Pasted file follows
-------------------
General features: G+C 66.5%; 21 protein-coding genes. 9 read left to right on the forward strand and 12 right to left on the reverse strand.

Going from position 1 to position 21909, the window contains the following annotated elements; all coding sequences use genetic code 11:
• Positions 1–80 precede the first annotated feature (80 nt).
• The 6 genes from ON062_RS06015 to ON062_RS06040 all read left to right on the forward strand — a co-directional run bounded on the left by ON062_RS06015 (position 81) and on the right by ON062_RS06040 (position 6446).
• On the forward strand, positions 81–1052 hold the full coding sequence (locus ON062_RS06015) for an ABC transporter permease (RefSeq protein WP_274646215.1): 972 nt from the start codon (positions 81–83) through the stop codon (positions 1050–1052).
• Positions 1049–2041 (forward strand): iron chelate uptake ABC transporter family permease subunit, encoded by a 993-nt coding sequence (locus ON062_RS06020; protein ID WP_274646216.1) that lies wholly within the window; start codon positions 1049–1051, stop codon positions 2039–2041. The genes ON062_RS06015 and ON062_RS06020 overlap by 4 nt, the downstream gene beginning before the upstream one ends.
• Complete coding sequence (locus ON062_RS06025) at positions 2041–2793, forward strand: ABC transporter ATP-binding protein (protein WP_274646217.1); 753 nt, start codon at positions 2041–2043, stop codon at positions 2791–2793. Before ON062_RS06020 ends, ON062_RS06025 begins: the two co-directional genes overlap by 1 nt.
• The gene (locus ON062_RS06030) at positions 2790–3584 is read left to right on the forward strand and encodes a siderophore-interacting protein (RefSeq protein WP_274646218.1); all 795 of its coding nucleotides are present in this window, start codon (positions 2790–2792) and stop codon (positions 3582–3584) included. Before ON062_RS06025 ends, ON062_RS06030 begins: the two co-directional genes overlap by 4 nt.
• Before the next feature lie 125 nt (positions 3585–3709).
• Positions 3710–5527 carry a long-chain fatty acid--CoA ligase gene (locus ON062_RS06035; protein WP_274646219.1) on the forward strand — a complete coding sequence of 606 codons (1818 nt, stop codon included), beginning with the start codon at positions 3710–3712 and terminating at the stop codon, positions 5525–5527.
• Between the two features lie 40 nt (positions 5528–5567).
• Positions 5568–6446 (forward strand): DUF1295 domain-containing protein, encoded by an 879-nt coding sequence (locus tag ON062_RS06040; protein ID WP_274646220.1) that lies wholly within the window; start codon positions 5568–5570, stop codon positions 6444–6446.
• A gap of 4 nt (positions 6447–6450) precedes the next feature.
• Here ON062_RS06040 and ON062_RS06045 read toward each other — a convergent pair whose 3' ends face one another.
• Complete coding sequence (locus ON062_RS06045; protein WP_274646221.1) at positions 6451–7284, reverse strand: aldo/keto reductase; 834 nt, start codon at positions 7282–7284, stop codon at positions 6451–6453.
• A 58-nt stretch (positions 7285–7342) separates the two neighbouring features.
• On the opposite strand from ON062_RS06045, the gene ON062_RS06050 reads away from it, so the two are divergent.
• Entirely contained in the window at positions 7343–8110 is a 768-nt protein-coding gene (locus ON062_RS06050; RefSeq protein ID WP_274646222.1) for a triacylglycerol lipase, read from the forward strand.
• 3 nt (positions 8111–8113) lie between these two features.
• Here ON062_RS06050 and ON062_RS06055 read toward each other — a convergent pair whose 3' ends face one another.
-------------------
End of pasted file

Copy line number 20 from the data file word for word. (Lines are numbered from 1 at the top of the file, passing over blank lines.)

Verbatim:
• Here ON062_RS06050 and ON062_RS06055 read toward each other — a convergent pair whose 3' ends face one another.